12. We are conscious that the observations reproduced above were made in a different context but we have reproduced the same to understand the impact of the plea of resjudicata regard being had to the principle enshrined under Order VII Rule 11(d) of the C.P.C.

13. In this regard the pronouncement in Kamala and others v. K.T. Eshwara SA and others[6] would be seemly. In the said case while dealing with the principle engrafted under Order VII Rule 11(d) C.P.C., the Court has held thus:-

“21. Order 7 Rule 11(d) of the Code has limited application. It must be shown that the suit is barred under any law. Such a conclusion must be drawn from the averments made in the plaint. Different clauses in Order 7 Rule 11, in our opinion, should not be mixed up. Whereas in a given case, an application for rejection of the plaint may be filed on more than one ground specified in various sub-clauses thereof, a clear finding to that effect must be arrived at. What would be relevant for invoking clause (d) of Order 7 Rule 11 of the Code are the averments made in the plaint. For that purpose, there cannot be any addition or subtraction. Absence of jurisdiction on the part of a court can be invoked at different stages and under different provisions of the Code. Order 7 Rule 11 of the Code is one, Order 14 Rule 2 is another.

22. For the purpose of invoking Order 7 Rule 11(d) of the Code, no amount of evidence can be looked into. The issues on merit of the matter which may arise between the parties would not be within the realm of the court at that stage. All issues shall not be the subject-matter of an order under the said provision.” After so stating, while proceeding to deal with the concept of resjudicata, the Court opined:-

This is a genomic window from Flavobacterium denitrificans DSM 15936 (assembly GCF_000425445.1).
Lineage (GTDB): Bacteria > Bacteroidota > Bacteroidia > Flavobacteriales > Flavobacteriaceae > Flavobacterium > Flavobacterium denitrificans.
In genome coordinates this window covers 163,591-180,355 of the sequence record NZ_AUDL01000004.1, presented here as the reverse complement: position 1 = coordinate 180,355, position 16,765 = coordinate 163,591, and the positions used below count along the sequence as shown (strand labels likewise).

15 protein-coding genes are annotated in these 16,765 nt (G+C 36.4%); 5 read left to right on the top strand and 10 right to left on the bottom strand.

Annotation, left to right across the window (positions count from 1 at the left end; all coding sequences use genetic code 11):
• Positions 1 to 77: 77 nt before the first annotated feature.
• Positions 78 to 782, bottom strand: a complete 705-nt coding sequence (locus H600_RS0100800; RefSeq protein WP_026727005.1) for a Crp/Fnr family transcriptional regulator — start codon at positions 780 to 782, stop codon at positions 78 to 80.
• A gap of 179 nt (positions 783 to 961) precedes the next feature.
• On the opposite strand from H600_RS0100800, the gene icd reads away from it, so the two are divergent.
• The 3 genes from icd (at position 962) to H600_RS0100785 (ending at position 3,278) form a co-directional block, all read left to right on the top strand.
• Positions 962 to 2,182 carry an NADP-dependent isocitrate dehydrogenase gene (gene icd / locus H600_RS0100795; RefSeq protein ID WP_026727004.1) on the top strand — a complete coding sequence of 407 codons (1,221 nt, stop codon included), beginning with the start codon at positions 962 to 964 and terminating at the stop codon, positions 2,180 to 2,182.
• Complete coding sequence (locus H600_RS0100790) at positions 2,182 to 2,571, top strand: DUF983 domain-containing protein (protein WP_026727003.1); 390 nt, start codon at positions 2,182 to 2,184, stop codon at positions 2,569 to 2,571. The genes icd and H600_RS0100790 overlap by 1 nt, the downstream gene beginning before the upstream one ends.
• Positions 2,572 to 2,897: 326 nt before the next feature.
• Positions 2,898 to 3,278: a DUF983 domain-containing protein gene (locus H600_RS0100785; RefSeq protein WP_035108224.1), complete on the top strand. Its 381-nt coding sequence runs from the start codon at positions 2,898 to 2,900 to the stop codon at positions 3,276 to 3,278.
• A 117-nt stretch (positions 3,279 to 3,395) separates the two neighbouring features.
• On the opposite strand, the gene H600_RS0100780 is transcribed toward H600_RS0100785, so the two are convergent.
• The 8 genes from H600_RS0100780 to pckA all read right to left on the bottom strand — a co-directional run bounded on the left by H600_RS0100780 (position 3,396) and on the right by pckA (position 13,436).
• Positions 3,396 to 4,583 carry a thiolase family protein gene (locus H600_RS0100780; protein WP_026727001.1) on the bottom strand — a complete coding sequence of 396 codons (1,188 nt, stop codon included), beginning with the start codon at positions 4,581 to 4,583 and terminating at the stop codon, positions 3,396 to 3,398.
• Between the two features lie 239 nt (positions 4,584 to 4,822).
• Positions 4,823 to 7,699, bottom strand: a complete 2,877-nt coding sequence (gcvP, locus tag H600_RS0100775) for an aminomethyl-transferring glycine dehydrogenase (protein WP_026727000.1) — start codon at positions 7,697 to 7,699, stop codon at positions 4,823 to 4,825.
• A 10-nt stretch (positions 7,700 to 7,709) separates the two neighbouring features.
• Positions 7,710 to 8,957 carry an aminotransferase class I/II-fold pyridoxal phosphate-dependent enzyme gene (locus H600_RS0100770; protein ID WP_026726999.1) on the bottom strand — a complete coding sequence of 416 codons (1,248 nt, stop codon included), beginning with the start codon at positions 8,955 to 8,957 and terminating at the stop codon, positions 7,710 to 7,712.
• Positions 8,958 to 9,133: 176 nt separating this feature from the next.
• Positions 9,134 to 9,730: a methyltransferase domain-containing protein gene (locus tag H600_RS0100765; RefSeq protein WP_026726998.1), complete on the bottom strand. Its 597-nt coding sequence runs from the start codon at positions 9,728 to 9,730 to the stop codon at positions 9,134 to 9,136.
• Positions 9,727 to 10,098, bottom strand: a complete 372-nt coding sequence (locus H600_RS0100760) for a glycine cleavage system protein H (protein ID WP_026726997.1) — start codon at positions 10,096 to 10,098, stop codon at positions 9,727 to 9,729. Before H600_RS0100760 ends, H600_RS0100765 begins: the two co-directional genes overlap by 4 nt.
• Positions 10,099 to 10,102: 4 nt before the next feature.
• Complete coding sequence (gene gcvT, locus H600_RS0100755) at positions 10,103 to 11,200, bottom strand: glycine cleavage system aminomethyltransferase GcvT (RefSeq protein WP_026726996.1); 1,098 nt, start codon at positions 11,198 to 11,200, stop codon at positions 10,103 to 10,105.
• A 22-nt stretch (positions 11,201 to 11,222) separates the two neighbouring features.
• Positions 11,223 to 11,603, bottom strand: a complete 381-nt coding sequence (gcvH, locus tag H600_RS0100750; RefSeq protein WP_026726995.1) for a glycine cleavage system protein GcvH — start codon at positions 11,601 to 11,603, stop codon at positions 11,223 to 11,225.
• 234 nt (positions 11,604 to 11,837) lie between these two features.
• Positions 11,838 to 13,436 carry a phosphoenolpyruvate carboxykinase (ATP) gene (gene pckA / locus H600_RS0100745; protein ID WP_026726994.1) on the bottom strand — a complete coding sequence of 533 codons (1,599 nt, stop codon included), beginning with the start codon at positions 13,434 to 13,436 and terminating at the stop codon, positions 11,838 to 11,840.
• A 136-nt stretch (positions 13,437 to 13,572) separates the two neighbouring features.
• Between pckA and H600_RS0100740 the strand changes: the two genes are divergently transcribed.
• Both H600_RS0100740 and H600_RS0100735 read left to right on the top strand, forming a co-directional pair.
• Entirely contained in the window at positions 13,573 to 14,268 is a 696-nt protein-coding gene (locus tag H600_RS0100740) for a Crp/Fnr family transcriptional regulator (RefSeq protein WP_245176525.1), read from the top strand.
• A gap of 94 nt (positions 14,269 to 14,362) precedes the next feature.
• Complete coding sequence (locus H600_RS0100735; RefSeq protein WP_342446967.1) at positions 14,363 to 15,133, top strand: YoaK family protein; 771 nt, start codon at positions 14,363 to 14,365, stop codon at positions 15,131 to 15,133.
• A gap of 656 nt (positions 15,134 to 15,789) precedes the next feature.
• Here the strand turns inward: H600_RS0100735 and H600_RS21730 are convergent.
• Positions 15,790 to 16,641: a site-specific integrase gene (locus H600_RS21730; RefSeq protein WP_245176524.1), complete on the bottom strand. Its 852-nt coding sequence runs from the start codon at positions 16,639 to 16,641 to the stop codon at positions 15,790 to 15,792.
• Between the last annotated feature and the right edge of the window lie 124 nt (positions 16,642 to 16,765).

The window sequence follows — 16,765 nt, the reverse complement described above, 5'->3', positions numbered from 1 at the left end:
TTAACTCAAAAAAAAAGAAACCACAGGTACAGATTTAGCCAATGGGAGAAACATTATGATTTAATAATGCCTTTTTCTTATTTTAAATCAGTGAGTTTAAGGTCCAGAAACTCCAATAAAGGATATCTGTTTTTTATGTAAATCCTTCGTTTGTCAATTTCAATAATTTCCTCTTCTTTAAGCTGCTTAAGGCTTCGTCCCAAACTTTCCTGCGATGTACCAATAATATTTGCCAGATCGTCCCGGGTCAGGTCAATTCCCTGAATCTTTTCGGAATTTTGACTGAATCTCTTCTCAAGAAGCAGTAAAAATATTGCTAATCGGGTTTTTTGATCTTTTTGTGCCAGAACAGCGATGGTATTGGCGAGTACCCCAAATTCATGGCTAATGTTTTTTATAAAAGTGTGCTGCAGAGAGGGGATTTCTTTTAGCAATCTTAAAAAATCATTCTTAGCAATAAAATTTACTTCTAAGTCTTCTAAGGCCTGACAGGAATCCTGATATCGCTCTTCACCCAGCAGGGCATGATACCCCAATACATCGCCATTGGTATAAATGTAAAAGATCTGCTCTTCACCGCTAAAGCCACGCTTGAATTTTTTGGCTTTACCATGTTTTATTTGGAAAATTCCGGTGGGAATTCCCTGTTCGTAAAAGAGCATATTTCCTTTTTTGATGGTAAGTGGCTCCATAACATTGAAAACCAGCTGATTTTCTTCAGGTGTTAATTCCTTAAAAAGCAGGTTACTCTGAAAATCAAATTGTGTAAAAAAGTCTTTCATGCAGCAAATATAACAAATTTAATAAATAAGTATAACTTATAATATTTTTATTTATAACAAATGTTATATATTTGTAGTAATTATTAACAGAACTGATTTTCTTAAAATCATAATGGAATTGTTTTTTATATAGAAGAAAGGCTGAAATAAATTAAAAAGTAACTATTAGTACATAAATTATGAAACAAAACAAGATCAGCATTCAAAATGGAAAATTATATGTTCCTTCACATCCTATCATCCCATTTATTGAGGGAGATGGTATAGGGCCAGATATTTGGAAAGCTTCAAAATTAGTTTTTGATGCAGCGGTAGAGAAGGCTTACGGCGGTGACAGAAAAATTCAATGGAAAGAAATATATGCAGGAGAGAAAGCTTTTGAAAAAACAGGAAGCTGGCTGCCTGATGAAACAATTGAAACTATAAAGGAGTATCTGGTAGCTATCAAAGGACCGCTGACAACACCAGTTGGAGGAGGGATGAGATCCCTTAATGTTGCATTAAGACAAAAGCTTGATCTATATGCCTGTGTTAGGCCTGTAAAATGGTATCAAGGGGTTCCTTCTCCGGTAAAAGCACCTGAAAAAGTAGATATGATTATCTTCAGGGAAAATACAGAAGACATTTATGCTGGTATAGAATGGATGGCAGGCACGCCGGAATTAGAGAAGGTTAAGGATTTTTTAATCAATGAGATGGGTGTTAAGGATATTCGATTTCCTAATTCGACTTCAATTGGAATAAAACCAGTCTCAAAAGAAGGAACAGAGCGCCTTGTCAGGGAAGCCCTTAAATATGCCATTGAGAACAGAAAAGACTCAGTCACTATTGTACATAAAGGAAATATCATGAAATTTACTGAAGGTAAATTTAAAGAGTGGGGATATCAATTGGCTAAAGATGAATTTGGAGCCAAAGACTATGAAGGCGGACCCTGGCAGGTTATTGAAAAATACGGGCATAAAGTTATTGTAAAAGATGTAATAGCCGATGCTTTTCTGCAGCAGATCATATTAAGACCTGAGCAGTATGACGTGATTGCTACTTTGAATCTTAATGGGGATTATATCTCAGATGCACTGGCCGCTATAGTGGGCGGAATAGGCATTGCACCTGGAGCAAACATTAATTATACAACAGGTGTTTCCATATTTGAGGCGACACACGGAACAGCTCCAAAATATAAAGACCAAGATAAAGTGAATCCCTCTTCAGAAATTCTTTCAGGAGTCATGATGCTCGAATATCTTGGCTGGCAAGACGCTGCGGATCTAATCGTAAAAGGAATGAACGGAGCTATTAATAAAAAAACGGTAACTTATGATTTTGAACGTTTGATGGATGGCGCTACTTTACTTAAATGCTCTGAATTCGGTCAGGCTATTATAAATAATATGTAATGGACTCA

“23. The principles of res judicata, when attracted, would bar another suit in view of Section 12 of the Code. The question involving a mixed question of law and fact which may require not only examination of the plaint but also other evidence and the order passed in the earlier suit may be taken up either as a preliminary issue or at the final hearing, but, the said question cannot be determined at that stage.

24. It is one thing to say that the averments made in the plaint on their face discloses no cause of action, but it is another thing to say that although the same discloses a cause of action, the same is barred by a law.

25. The decisions rendered by this Court as also by various High Courts are not uniform in this behalf. But, then the broad principle which can be culled out therefrom is that the court at that stage would not consider any evidence or enter into a disputed question of fact or law. In the event, the jurisdiction of the court is found to be barred by any law, meaning thereby, the subject-matter thereof, the application for rejection of plaint should be entertained.”

14. In this regard a reference to a three-Judge Bench decision in Balasaria Construction (P) Ltd. v. Hanuman Seva Trust[7] and others would be frutiful. Be it noted the said case was referred to a larger Bench vide Balasaria Construction (P) Ltd. v. Hanuman Seva Trust[8]. The order of reference reads as follows:-